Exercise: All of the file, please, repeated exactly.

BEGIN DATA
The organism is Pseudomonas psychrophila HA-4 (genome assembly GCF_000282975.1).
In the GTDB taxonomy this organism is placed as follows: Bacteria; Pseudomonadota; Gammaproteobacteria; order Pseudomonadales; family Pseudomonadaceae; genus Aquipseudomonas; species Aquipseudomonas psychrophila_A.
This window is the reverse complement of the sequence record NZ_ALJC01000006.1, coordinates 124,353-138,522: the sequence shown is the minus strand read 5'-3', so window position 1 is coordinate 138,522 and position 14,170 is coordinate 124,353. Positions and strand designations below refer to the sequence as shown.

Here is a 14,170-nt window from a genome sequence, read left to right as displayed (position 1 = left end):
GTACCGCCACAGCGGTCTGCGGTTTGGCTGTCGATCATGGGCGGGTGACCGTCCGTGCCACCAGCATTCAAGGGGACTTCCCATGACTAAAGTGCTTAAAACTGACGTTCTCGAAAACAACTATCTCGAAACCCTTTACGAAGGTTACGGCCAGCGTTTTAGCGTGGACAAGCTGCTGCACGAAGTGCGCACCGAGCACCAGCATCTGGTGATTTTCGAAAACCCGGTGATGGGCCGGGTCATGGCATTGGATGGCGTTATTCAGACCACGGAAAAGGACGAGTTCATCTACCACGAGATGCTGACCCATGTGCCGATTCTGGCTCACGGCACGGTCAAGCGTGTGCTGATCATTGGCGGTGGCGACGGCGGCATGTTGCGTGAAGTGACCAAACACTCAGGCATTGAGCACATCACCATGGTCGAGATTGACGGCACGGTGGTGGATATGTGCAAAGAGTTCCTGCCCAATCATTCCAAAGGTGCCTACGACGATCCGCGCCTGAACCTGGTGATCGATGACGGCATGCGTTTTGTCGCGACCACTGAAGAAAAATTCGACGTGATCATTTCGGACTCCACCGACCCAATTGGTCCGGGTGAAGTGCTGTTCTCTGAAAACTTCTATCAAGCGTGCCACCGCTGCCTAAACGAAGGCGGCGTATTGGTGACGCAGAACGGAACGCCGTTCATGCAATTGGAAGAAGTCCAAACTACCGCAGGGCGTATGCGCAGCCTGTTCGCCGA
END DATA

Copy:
The organism is Pseudomonas psychrophila HA-4 (genome assembly GCF_000282975.1).
In the GTDB taxonomy this organism is placed as follows: Bacteria; Pseudomonadota; Gammaproteobacteria; order Pseudomonadales; family Pseudomonadaceae; genus Aquipseudomonas; species Aquipseudomonas psychrophila_A.
This window is the reverse complement of the sequence record NZ_ALJC01000006.1, coordinates 124,353-138,522: the sequence shown is the minus strand read 5'-3', so window position 1 is coordinate 138,522 and position 14,170 is coordinate 124,353. Positions and strand designations below refer to the sequence as shown.

Here is a 14,170-nt window from a genome sequence, read left to right as displayed (position 1 = left end):
GTACCGCCACAGCGGTCTGCGGTTTGGCTGTCGATCATGGGCGGGTGACCGTCCGTGCCACCAGCATTCAAGGGGACTTCCCATGACTAAAGTGCTTAAAACTGACGTTCTCGAAAACAACTATCTCGAAACCCTTTACGAAGGTTACGGCCAGCGTTTTAGCGTGGACAAGCTGCTGCACGAAGTGCGCACCGAGCACCAGCATCTGGTGATTTTCGAAAACCCGGTGATGGGCCGGGTCATGGCATTGGATGGCGTTATTCAGACCACGGAAAAGGACGAGTTCATCTACCACGAGATGCTGACCCATGTGCCGATTCTGGCTCACGGCACGGTCAAGCGTGTGCTGATCATTGGCGGTGGCGACGGCGGCATGTTGCGTGAAGTGACCAAACACTCAGGCATTGAGCACATCACCATGGTCGAGATTGACGGCACGGTGGTGGATATGTGCAAAGAGTTCCTGCCCAATCATTCCAAAGGTGCCTACGACGATCCGCGCCTGAACCTGGTGATCGATGACGGCATGCGTTTTGTCGCGACCACTGAAGAAAAATTCGACGTGATCATTTCGGACTCCACCGACCCAATTGGTCCGGGTGAAGTGCTGTTCTCTGAAAACTTCTATCAAGCGTGCCACCGCTGCCTAAACGAAGGCGGCGTATTGGTGACGCAGAACGGAACGCCGTTCATGCAATTGGAAGAAGTCCAAACTACCGCAGGGCGTATGCGCAGCCTGTTCGCCGA